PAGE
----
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The registry currently has 600 films including those inducted in 2012.
Unfortunately, imdb doesn't have entries for 3 of the films inducted in 2012, these include The Augustas (home movie footage shot from the '30s-'50s of different cities named Augusta in the US), The Kidnappers Foil (a series of films shot between the '30s and the '50s featuring children from around the country), and Kodachrome Color Motion-Picture Tests (1922)
A bizarre gem drenched in Lacanian imagery
From a brief description, Abel sounds like a lighthearted comedy. A boy, possibly autistic, takes charge in his household when he realizes that his mother is struggling to raise her three children. After staying up all night watching Pedro Infante movies, he begins to act like a father, taking care of his younger brother and older sister. However, problems arise when he takes his role too far. The film gets slightly disturbing when Abel begins thinking he is actually an adult. There are predictably cute moments that occur when a child acts like an adult, but they are constantly undermined by slightly disturbing moments. Don't get me wrong, Abel is still somewhat of a comedy, but it has a much darker side.
Luna is clearly well versed in Lacan (or, at the very least, he's read Mulvey). Abel's problem is with his identification. Something went wrong in the mirror stage and now his entire understanding of the symbolic order is incorrect. He rejects the name of the father and things get strangely Oedipal. In a climactic sequence, Abel's father makes use of a mirror in an attempt to correct Abel's identificatory issues.
Usually, Lacan is evoked for commentaries on the medium itself. Luna gives the ideas a fresh take by tackling them within the plot. If you've read Lacan or are familiar with his ideas, you'll definitely get a kick out of this film. Even if you haven't (but if you're interested in film, you should definitely read Mulvey's short article Visual Pleasure and Narrative Cinema) you can still enjoy the film as a bizarre story about a kid who challenges his absent father.
Mr. Fix-It (1918)
An Exceptional "Lost" Gem
Allan Dwan's Mr. Fix-It unfortunately does not exist in its entirety, but what remains is fantastic. The last print came into the possession of the George Eastman House and was restored (complete with re-written intertitles) in 2010 by students at the Eastman House's Selznick School of Film Preservation, supervised by Ken Fox. Luckily, I was one of the lucky few able to see the restored print projected at the Eastman House on October 2nd, 2012.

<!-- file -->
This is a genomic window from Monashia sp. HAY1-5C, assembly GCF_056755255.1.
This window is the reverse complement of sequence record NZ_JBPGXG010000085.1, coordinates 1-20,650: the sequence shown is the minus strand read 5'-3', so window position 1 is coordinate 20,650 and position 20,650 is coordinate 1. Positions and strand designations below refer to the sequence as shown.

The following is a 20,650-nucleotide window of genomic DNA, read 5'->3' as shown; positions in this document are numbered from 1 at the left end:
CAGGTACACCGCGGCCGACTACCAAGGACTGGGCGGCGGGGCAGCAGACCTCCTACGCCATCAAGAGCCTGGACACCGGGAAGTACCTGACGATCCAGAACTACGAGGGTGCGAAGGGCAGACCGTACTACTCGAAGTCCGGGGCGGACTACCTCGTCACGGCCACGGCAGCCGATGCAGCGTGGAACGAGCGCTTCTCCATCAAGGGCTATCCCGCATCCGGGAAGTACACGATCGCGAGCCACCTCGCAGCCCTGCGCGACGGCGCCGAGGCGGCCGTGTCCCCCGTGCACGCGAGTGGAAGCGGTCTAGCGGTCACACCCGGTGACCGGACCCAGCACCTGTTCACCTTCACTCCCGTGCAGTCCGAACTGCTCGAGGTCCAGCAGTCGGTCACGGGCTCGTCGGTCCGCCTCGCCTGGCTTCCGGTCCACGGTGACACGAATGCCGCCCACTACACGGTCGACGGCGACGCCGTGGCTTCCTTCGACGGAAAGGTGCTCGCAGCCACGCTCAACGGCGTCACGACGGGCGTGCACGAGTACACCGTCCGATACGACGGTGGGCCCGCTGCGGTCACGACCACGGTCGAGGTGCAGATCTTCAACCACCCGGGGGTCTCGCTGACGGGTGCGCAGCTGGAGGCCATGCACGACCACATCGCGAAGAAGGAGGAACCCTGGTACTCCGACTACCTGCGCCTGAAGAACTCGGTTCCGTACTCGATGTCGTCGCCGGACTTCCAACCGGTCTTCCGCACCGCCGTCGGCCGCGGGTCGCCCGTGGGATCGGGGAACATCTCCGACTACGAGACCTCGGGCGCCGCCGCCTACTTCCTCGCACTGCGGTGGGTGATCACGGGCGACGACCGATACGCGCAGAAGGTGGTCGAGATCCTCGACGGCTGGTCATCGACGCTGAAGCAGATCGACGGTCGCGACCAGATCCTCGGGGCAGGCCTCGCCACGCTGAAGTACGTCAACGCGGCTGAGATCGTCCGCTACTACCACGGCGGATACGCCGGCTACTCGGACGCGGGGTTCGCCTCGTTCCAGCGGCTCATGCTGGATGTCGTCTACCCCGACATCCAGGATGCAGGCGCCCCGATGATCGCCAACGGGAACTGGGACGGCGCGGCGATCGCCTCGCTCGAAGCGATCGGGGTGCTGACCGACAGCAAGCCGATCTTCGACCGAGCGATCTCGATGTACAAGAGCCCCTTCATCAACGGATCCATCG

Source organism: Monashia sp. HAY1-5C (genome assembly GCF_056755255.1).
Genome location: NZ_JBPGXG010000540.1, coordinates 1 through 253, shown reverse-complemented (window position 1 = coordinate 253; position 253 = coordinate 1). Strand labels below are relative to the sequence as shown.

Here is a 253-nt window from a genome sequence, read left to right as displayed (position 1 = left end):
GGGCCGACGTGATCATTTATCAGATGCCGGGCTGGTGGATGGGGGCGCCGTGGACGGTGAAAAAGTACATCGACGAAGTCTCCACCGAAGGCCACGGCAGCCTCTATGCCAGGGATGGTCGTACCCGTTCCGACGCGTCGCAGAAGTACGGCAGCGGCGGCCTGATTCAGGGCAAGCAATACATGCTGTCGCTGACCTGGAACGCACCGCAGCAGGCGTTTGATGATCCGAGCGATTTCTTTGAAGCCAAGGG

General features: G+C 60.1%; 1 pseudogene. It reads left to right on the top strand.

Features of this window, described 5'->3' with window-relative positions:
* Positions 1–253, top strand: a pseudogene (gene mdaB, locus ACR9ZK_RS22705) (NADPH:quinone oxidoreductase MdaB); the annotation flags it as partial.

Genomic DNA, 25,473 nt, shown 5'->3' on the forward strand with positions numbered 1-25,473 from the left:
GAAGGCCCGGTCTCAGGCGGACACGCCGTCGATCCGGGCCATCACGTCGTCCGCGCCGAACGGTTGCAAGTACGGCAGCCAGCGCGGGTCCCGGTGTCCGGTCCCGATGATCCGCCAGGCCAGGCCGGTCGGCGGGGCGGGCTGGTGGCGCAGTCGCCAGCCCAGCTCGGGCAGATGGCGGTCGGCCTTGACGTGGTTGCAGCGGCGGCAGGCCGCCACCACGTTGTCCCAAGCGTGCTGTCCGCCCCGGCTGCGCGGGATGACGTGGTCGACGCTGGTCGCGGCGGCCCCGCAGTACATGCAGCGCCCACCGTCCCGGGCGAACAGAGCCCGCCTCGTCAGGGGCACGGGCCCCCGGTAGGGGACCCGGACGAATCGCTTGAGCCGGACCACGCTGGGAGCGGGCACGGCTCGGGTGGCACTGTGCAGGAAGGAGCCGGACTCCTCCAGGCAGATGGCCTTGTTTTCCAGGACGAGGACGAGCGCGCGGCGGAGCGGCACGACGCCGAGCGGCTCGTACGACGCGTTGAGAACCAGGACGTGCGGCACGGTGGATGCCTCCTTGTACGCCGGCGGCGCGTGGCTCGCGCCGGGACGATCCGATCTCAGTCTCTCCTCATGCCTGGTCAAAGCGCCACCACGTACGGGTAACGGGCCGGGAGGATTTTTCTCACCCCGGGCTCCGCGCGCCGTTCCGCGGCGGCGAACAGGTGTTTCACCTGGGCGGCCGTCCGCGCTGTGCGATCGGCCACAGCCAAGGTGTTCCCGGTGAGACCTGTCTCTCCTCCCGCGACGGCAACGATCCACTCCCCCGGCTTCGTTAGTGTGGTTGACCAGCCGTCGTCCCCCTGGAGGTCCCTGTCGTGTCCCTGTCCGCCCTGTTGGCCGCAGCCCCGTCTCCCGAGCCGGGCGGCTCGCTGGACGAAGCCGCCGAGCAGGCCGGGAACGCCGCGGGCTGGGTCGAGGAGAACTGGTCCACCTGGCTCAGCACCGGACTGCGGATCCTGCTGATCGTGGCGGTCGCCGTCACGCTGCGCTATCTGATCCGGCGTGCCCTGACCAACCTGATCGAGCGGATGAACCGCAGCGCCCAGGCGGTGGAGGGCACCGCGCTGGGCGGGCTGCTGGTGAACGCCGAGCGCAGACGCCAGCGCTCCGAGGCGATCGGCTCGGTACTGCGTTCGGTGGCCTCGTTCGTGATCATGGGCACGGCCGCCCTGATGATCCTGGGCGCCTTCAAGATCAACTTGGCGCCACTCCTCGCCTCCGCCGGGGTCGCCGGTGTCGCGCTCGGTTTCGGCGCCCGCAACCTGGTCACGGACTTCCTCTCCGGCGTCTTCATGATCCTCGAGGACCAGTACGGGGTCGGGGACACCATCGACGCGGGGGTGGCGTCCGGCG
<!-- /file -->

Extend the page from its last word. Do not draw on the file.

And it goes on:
What remains of the film, approximately 50 minutes out of an unknown amount, is relatively cohesive. The film climaxes suddenly, and at least one scene is obviously missing (Fairbanks leads a few friends into a room to meet his friend's family and suddenly leaves the room through a different exit, excited that the encounter went so well). Other moments seem sudden, but are by no means confusing. Also, the final shot of the film is lost, but the build-up is there and the final gag is relatively obvious.
The story itself revolves around Dick Remington (Fairbanks), who goes to America in place of his friend, who hasn't been to the states in 15 years. His rich family would surely not approve of his fiancée, who, though by no means poor, is not a member of the elite class that the Burroughs belong to. Remington essentially gets himself into a serious of interactions and, with an endless good attitude, attempts to fix their situations.
The film is quite funny, with a substantial amount of humor coming from Fairbanks' impressive physical ability. Though it sounds like a fairly typical silent comedy (in some ways, it), the film still excels and keeps audiences laughing. The characters are well-developed for a 50 minute film and the plot is similarly intricate. Nonetheless, it all comes together with a typically heartwarming Hollywood ending, done well enough, yet predictable enough, that the missing final shot doesn't seem like that big of a deal.
If this film ever comes to a screen near you, I highly recommend you take the evening to go and see it! Hopefully, by then, more footage will be found, but even if no more is ever found, what's left is still charming.